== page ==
For a positive biased phase detector, the VCO control voltage is initialized to a value below the lock-in voltage, and the positive biased phase detector will cause a steady increase in the VCO control voltage until the PLL locks, thereby causing the phase error to be approximately zero. In one implementation, a positive biased phase detector is achieved by suppressing the response for a predefined percentage of detected negative phase errors, while applying the same magnitude positive current, IUP, and negative current, IDOWN. For example, every second detected negative phase error can be ignored. Alternatively, a positive biased phase detector can be achieved by providing a larger magnitude positive current, IUP, than negative current, IDOWN.

Likewise, for a negative biased phase detector, the VCO control voltage is initialized to a value above the lock-in voltage, and the negative biased phase detector will cause a steady decrease in the VCO control voltage until the PLL locks, thereby causing the phase error to be approximately zero. In one implementation, a negative biased phase detector is achieved by suppressing the response for a predefined percentage of detected positive phase errors, while applying the same magnitude positive current, IUP, and negative current, IDOWN. For example, every second detected positive phase error can be ignored. Alternatively, a negative biased phase detector can be achieved by providing a larger magnitude negative current, IDOWN, than positive current, Iup.

BRIEF DESCRIPTION OF THE DRAWINGS

FIG. 1 is a schematic block diagram illustrating a PLL circuit providing an extended frequency lock range;

FIG. 2 is a schematic block diagram illustrating a parallel data receiver circuit;

FIG. 3 the various clock cycles utilized to trigger each of the data samplers of FIG. 2;

FIG. 4 illustrates a voltage ramp applied to a VCO control input during a conventional frequency sweeping process;

FIG. 5 illustrates the VCO control voltage produced by a biased phase detector in accordance with one embodiment of the present invention until the PLL enters the pull-in range and locks; and

FIG. 6 illustrates a PLL circuit having a biased phase detector in accordance with the present invention.

DETAILED DESCRIPTION

FIG. 1 illustrates a conventional PLL circuit 100 providing an extended frequency lock range by utilizing a square wave as an auxiliary input to initially tune the voltage-controlled oscillator (VCO) 140, while using a phase and frequency detector (PFD) 110 to compare the frequency of the auxiliary input square wave to the VCO output, VO. Once the VCO 140 is tuned to the frequency of the auxiliary input square wave, Vsquare, a switch 125 is activated to utilize a phase detector 120 to phase lock the VCO output, VO, onto the incoming data.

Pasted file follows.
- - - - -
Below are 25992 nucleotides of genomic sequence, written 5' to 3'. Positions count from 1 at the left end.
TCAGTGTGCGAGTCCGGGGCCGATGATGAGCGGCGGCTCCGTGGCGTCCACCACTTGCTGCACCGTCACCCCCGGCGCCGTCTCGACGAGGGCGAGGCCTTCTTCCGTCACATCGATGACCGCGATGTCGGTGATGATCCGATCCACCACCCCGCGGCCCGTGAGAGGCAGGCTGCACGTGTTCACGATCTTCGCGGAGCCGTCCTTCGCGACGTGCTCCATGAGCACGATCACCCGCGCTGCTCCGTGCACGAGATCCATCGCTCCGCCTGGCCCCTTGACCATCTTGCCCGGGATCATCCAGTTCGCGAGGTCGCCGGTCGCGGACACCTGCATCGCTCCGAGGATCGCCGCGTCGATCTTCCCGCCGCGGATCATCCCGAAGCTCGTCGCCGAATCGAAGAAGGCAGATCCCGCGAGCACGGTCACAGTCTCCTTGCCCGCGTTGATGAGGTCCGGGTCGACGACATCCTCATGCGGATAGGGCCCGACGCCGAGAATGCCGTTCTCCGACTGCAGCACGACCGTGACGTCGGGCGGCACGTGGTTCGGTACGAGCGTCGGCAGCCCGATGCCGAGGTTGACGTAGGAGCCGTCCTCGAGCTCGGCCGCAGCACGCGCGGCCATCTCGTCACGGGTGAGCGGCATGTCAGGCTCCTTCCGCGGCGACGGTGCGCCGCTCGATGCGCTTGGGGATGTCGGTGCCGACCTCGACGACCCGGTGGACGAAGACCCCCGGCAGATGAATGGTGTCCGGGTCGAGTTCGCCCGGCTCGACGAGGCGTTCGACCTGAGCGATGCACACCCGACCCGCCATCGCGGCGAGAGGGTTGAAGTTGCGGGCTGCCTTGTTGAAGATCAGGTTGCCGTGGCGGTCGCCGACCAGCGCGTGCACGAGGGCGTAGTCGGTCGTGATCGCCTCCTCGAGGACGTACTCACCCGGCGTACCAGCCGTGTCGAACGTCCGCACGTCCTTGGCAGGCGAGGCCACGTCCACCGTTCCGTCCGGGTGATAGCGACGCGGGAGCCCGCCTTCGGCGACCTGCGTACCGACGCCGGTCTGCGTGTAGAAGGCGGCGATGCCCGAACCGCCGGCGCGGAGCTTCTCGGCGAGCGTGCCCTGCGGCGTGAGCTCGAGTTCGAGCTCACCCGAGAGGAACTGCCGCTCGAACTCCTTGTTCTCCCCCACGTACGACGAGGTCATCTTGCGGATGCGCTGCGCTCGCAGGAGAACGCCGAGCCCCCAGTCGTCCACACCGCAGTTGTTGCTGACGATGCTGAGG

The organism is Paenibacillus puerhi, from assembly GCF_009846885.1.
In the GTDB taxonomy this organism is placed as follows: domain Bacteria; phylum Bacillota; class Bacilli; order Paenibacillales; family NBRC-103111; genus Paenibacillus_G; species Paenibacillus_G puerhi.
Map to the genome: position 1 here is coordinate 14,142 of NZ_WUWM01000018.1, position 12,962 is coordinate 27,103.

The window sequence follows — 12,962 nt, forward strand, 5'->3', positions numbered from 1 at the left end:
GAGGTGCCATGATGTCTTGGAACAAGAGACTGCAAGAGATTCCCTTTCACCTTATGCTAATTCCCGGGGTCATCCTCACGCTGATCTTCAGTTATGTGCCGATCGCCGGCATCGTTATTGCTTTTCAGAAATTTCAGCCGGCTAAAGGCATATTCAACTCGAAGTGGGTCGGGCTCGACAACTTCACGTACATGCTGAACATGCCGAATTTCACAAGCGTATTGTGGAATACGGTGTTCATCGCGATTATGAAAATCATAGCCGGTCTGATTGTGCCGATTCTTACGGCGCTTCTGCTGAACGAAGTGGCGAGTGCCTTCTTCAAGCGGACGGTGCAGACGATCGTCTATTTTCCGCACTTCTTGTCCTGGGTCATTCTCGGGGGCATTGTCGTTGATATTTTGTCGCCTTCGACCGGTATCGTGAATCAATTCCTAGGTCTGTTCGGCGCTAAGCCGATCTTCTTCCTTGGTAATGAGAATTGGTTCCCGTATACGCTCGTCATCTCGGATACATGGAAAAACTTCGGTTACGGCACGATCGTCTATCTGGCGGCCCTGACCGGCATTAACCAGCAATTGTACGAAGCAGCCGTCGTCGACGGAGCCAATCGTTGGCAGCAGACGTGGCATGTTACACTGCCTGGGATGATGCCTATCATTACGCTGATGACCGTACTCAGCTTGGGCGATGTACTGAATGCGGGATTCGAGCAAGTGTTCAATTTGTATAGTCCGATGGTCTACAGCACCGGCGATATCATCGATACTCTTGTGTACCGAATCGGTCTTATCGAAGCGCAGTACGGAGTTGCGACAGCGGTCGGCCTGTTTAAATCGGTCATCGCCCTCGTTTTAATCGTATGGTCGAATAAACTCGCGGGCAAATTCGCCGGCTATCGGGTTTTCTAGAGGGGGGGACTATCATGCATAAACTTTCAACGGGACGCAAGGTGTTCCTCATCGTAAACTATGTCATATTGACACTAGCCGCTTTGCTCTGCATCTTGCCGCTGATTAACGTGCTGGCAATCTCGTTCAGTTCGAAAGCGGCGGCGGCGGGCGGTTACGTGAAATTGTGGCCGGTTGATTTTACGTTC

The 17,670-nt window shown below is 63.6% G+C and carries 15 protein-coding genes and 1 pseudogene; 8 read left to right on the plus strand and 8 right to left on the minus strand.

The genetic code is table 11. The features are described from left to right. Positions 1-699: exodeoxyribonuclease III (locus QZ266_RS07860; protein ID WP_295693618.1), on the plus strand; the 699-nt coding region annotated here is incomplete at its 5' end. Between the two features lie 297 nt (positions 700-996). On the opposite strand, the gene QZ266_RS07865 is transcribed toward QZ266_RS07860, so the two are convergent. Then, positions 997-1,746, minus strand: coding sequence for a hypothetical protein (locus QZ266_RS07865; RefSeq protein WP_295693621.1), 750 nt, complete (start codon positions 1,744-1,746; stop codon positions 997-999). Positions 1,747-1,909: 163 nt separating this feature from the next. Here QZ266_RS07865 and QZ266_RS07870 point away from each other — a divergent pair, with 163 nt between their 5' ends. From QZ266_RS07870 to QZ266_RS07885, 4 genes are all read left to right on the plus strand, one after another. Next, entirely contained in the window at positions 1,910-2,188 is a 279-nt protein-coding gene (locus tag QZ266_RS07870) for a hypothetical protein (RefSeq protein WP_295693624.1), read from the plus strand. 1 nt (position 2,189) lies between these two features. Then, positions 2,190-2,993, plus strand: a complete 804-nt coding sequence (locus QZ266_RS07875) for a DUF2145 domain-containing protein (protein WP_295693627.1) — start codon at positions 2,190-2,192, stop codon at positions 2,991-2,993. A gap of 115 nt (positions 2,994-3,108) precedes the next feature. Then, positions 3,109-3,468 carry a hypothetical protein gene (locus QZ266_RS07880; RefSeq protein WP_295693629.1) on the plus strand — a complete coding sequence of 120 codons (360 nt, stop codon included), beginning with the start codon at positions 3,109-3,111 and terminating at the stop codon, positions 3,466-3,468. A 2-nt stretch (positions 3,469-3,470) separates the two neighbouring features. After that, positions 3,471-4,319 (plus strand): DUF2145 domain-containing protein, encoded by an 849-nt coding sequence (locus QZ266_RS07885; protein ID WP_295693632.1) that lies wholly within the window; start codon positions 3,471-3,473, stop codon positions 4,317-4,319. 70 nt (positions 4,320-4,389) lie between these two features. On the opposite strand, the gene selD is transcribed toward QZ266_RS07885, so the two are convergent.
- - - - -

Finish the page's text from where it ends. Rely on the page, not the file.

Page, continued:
Thus, the PLL circuit 100, shown in FIG. 1, includes a phase and frequency detector 110, a phase detector 120, a switch 125, a low pass filter 130 and a voltage-controlled oscillator (VCO) 140. Initially, the phase and frequency detector 110 compares the incoming auxiliary reference signal, Vsquare, and the output of the VCO, VO. The phase and frequency detector 110 generates an error signal, Ierr, representing the phase and frequency differences between the auxiliary reference signal, Vsquare, and the VCO output, VO, until the VCO 140 is tuned to the frequency of the auxiliary input square wave, Vsquare. The error signal, Ierr, produced by the phase and frequency detector 110 is filtered by the filter 130 and applied to the VCO 140 to produce an output signal, VO, that tracks the phase and frequency of the signal, Vsquare. The VCO has a lock-in voltage defined to be the ideal voltage for which the PLL can lock without a cycle slip.

Thereafter, the phase detector 120 compares the incoming reference signal, Vdata, and the output of the VCO, VO. The phase detector 120 generates an error signal, Ierr, representing the phase difference between the incoming data signal, Vdata, and the VCO output, VO. The error signal, Ierr, produced by the phase detector 120 is filtered by the filter 130 and applied to the VCO 140 to produce an output signal, VO, that tracks the phase of the signal, Vdata.

FIG. 2 illustrates an illustrative conventional parallel data receiver circuit having five parallel data samplers 211-215 for sampling incoming data. As shown in FIG. 3, the clock phases, φ15, from the VCO output, VO, are skewed by an amount equal to one-fifth of a clock cycle or period, and their rate is one-fifth of the rate of the incoming data. An edge detector 220, in cooperation with the two adjacent data samplers 214-215, operates as a phase detector 230, clocked by a clock phase, φ45, which is between φ4 and φ5. The edge detector 220 only observes every fifth data edge. The edge detector 220 can be embodied, for example, as a D-type flip flop or can be made decision directed so that it also works for the reference signal being a data signal.